Alaska Communications posts positive net income to close 2015

Alaska Communications Systems Group Inc. posted strong final quarter for 2015 closing the year after the sale of Alaska Wireless Networks to General Communication Inc. in a move that reduced the company’s debt by $240 million and primed it to focus on increasing business revenues.

Balance sheets still reflect the sale and the departure of wireless revenue. Total operating revenue for fourth quarter 2015 declined, from $77.5 million in 2014 to $56.6 million in 2015. For the year, operating revenue declined from $315 million to $233 million.

Operationally, the divestiture of wireless expenses led to an income bump. Net income increased for the quarter compared to last year. In 2014, Alaska Communications had a $5.4 million loss, while fourth quarter 2015 produced a net income of $339,000.

For the year, ACS had a net income of $13 million in 2015, rising above a $2.8 million loss in 2014.

Since selling its one-third share of the Alaska Wireless Network, which combined the wireless infrastructure of Alaska Communications and GCI, the company made strides focusing on business broadband and managed IT services. Total broadband revenue reached $19.4 million from $17.5 million, up 10.4 percent. Business and wholesale service revenue grew to $32.2 million from $27.8 million, a 15.7 percent gain.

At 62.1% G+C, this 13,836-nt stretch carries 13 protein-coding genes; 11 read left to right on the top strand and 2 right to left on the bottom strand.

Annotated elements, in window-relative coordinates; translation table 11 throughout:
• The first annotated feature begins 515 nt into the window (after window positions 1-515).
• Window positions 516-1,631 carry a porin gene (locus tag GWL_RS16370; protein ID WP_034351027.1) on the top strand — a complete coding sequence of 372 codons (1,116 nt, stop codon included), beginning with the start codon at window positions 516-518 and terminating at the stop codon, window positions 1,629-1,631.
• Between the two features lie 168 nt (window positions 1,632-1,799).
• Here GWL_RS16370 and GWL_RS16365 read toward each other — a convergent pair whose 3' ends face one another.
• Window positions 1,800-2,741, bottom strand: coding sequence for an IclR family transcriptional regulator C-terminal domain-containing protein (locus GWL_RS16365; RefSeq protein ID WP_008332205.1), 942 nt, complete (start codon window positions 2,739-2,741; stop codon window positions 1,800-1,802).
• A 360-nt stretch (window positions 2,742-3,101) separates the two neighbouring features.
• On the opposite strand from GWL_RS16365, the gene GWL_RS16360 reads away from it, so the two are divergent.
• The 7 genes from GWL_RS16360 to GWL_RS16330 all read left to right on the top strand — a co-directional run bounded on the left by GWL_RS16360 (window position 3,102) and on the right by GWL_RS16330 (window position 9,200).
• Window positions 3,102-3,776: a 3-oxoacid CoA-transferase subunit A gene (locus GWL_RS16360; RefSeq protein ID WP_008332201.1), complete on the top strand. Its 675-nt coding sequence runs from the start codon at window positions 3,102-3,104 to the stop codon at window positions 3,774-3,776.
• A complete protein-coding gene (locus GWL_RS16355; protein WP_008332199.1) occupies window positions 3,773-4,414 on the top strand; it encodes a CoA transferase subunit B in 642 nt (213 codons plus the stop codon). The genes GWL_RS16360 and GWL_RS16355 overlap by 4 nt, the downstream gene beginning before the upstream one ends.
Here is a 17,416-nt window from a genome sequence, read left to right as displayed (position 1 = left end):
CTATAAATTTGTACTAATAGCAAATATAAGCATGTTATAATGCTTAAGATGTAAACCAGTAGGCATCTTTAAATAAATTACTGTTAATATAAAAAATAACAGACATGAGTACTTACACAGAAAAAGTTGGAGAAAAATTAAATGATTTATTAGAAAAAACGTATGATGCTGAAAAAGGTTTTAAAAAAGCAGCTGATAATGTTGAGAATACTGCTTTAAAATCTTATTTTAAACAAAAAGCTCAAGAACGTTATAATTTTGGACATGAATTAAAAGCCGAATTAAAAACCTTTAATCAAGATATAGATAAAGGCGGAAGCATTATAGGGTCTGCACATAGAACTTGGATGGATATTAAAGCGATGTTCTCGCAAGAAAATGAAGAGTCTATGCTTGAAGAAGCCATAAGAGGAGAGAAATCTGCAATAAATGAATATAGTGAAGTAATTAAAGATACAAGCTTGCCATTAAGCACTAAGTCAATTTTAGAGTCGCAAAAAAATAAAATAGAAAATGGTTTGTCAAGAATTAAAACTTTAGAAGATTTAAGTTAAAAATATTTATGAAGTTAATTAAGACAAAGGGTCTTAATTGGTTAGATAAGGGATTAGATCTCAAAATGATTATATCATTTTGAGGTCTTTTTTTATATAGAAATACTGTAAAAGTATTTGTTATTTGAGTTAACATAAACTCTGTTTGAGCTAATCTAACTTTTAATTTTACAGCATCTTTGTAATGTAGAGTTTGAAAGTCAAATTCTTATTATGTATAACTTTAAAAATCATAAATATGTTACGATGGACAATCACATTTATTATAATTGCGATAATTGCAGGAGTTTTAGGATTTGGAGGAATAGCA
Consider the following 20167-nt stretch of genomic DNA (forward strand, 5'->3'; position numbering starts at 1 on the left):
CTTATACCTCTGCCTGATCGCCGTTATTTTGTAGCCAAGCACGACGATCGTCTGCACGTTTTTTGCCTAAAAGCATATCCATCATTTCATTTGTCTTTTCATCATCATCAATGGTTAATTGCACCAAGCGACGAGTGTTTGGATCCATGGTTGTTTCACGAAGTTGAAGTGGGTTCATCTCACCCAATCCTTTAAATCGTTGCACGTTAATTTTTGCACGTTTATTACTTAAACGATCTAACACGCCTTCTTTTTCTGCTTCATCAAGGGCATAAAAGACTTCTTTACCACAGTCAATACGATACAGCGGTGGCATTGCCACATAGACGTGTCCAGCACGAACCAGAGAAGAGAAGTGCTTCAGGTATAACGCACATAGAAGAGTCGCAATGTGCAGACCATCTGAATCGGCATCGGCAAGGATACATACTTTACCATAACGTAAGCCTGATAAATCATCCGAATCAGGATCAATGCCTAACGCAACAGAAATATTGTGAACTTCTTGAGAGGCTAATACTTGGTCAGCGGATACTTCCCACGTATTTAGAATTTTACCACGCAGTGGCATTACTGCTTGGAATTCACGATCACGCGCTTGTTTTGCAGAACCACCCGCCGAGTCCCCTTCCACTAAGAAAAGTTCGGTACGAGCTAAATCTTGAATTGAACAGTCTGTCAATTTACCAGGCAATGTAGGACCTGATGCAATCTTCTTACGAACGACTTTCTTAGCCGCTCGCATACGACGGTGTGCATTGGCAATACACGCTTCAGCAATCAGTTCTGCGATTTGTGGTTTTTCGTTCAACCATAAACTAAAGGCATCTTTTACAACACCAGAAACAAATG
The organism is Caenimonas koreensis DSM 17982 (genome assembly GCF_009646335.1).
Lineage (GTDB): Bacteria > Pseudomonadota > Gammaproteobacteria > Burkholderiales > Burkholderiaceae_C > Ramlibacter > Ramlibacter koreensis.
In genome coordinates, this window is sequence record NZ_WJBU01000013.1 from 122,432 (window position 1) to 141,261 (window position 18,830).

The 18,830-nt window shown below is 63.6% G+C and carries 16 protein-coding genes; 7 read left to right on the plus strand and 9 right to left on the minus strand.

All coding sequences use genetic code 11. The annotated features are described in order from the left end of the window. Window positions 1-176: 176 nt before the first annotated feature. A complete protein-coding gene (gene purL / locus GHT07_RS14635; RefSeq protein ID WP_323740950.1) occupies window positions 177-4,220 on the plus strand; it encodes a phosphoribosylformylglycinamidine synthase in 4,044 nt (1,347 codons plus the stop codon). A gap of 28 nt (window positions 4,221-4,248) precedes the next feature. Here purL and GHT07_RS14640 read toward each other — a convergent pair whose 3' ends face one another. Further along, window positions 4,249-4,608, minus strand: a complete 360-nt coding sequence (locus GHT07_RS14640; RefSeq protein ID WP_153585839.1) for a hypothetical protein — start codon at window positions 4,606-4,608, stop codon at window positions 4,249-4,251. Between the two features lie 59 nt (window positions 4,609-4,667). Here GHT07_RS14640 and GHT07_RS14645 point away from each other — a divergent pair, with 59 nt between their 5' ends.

The company’s business services focus does come with a cost, as consumer revenues have dropped. Consumer revenue declined 6.3 percent and consumer broadband revenue declined 7.6 percent.

Alaska Communications expected the dip in customer revenue, CEO Anand Vadapalli said. Consumer services – less than 20 percent of the total revenue – rely heavily on consumer broadband. More and more households cut traditional broadband and cable connections in favor of streaming directly from their wireless connections.

Vadapalli said Alaska Communications’ consumer revenue drop comes in part from a service change. Rather than a host of packages, ACS now only offers one broadband package serving 10 megabytes per second, the fastest connection speed available.

“We have dramatically simplified our product,” said Vadapalli. “We have one product, one price, the maximum speed you can use, and all the data you can use.”

The trend of declining consumer revenue will continue in 2016, Vadapalli said, but he expects to stabilize in 2017.

Vadapalli said Alaska Communications’ contract as broadband provider for ConocoPhillips, in partnership with wireline provider Quintillion, has yielded positive results since it began in 2015. Alaska’s market is unlike Lower 48 broadband markets in that it has only two major providers, ACS and General Communications Inc. Vadapalli said the company hopes to leverage this market scenario for a greater presence in oilfield and state government operations.

DJ Summers can be reached at daniel.summers@alaskajournal.com.

Updated: 
03/11/2016 - 10:45am

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